Spring in the year of Our Lord 476 AD. These are the chronicles of the kingdom
of Linnius, recorded by myself, Publius Librarius, scribe to his Royal Majesty
months now the land has been quiet. No sign has been seen of Saxon raiders
coming from the North from the lands around our old Royal city. It seems
strange to wake in strange halls, to walk unfamiliar streets and to sleep in
halls that, fine as they are, in no way resemble home. But this is where we
are, brought to this by the Saex raiders from north of the Humbre river.
after the last frosts of winter, spies in the old kingdom did report that the
Saex lord’s men did grow restless. It is said that they did grow bored, fat and
lazy, living off the fat of the land…OUR land stolen from us after the Great
Defeat. Hearing this news, the Paefectus Andrucius did double the guards,
increase the patrols and increase the training of the levy in preparation for
the new campaign season.
began sooner than we thought. The Praefectus did march his main force North
towards the border, taking wagons full of supplies to the Decurio Maximius
Minimus who did command the garrison of the newly constructed fort at Slea-Ford
through the winter.
through wooded and marshy terrain just south of the fort, the wagon train did
fall victim to dastardly ambush by the
Saex! Fortunately, the Saex lord’s men were not under good control and did
spring the ambush early, thus allowing the Praefectus to deploy the shieldwall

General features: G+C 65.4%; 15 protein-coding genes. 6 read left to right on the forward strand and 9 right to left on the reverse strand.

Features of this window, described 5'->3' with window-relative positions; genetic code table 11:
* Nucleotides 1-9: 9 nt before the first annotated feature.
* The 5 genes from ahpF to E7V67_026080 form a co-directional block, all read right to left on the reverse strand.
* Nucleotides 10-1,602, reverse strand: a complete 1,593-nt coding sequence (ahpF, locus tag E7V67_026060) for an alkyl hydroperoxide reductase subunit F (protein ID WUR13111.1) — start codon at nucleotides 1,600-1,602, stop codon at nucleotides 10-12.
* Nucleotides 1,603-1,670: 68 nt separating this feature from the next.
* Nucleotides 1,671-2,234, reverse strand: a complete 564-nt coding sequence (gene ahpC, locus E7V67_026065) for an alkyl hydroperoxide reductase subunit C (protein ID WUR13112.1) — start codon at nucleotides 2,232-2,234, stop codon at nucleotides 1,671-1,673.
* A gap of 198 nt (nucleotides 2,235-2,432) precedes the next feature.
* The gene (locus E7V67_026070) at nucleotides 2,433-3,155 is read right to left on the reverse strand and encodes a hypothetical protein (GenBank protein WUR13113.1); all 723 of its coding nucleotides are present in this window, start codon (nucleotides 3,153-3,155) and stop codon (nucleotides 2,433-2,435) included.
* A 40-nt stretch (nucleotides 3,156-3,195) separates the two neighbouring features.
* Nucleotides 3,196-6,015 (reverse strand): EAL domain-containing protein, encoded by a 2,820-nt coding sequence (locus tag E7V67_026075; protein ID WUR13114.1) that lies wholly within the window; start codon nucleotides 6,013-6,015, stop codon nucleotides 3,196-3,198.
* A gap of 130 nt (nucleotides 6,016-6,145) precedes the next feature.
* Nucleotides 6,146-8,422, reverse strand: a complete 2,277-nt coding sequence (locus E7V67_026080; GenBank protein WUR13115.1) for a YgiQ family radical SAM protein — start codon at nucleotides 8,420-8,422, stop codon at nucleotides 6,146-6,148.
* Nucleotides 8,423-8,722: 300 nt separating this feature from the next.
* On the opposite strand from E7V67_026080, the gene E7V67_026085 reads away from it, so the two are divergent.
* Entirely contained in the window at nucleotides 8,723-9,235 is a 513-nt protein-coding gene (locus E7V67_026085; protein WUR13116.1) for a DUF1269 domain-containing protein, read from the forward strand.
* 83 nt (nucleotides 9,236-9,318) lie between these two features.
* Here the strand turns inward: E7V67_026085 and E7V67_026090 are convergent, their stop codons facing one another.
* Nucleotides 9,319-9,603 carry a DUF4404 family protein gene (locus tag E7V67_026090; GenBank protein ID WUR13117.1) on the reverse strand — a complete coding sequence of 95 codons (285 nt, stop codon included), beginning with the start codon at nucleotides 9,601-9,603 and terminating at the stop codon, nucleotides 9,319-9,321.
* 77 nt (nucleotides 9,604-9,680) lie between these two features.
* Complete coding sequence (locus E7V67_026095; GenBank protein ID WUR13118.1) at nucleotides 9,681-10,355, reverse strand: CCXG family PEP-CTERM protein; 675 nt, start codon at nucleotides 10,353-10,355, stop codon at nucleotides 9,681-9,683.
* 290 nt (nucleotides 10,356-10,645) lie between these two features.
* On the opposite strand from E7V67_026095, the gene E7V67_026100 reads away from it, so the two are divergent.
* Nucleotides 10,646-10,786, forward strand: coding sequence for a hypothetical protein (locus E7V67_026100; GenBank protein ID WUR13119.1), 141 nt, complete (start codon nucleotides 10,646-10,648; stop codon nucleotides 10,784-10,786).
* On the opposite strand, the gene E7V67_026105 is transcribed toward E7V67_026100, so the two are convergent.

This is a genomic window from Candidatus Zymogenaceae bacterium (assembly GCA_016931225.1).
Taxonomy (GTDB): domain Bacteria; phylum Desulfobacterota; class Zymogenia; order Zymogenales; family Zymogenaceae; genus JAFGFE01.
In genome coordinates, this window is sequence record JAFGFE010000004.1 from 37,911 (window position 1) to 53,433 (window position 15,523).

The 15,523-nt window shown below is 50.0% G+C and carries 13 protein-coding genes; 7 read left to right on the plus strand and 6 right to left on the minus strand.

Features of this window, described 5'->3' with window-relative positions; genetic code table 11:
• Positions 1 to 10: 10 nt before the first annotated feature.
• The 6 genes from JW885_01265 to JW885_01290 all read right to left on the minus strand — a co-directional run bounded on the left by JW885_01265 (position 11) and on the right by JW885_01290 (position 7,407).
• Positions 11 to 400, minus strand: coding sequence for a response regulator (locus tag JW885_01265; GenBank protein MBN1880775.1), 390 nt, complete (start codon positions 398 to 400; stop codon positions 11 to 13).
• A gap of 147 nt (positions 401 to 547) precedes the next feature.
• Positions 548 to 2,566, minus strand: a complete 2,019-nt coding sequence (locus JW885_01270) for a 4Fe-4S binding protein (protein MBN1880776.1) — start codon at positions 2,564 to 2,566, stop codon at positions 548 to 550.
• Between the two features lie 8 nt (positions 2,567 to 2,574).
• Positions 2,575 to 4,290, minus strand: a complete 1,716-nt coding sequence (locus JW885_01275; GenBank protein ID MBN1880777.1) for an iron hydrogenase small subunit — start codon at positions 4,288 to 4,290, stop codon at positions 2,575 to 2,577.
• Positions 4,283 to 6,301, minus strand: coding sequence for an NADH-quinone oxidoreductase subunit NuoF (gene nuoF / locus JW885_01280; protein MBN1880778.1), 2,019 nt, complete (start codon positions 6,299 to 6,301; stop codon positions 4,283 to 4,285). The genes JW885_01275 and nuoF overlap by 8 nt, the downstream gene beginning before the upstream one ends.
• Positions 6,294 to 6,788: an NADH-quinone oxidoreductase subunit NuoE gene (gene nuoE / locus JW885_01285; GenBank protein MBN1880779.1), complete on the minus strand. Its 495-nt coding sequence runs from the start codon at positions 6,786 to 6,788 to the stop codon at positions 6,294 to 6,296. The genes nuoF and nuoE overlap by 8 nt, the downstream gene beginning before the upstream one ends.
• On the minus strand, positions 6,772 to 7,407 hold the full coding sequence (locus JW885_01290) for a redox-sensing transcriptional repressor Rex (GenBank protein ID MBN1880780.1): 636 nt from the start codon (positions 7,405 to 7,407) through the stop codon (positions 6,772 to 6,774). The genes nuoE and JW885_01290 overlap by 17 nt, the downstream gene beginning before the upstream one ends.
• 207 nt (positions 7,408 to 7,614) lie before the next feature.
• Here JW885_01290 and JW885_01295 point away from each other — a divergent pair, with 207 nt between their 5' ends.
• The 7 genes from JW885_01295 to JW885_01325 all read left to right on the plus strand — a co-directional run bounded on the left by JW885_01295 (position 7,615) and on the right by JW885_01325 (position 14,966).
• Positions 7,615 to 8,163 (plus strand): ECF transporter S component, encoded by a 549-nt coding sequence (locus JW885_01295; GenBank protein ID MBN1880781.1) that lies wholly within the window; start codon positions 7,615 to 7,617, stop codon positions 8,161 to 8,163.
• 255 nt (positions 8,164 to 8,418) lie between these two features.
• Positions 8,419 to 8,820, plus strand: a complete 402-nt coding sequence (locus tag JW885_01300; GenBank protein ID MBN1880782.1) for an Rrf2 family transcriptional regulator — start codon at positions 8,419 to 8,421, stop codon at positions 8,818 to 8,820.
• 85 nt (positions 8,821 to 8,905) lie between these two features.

in defence of the wagons while the diminutive decurio could be seen bringing
levy from the fort to his aid.
fight was fierce and in the balance for some time. The Saex hearthguard did
resort to their goading, thus allowing their companions to shatter the
shieldwall and drive the milites back into the woods. The decurio Geraint did
attempt to bring the levy to their aid but was caught by a Saex charge and
driven back with the milites into the woods. This did result in two wagons
being lost to enemy, although the Praefectus did soon regain control of his
men, forcing the Saex back, shattering a group of the enemy hearthguard whose
volleys of javelins did simply bounce ineffectually from the shieldwall.
Minimus did undertake sterling work with the levy and did prevent the remaining
Saex warriors from cutting the remaining wagon off from the fort. The levy
under the diminutive decurio did earn much accolade in this fight for their
shieldwall did hold firm under the heathen assault!
the Saex lord did withdraw from the field, leaving two of the wagons still in
the Praefectus’ possession. While the Praefectus will no doubt mourn the loss
of the food and the handful of spears within that one wagon, its loss will not
greatly disadvantage the kingdom. The Saex did lose more men in this fight,
largely due to the shieldwalls holding firm and this is more important to the
This was the first time that Mike and I had played Dux Britanniarum since late 2012!! We felt it was time to resurrect the campaign and this game was the result. We made very few mistakes despite feeling very uncertain of the rules! In the event, the game was tense and very enjoyable, although Mike did consistently roll below average dice, whereas mine tended to average out. Of particular cringeworthyness was the 12 dice rolled for 'strong arm' javelin attack which caused no hits at all!! Also, my shield walls were particularly effective in this game, especially the levy under Maximus Minimus near the fort!
Here are some pictures.....
|The wagon train outpaces its escort...|
|The Saex spring the ambush...|
|Maximus Minimus leads the levy from the fort...|
|Shieldwall formed, awaiting the onslaught. The wagons trundle onward , now moving at snail's pace!!|
|View of the shield wall from behind the Saex hearth guard...|
|Saex attack!!! Dead milites...not good...|
|Geraint's levy get caught napping...|
|Wider view of the combat...|
|After the combats. Half the Saex hearth guard are gone, but there's big hole in the line...|
|Maximus Minimus' levy about to show the Saex how it's done...|
|That wagon is our's!!!|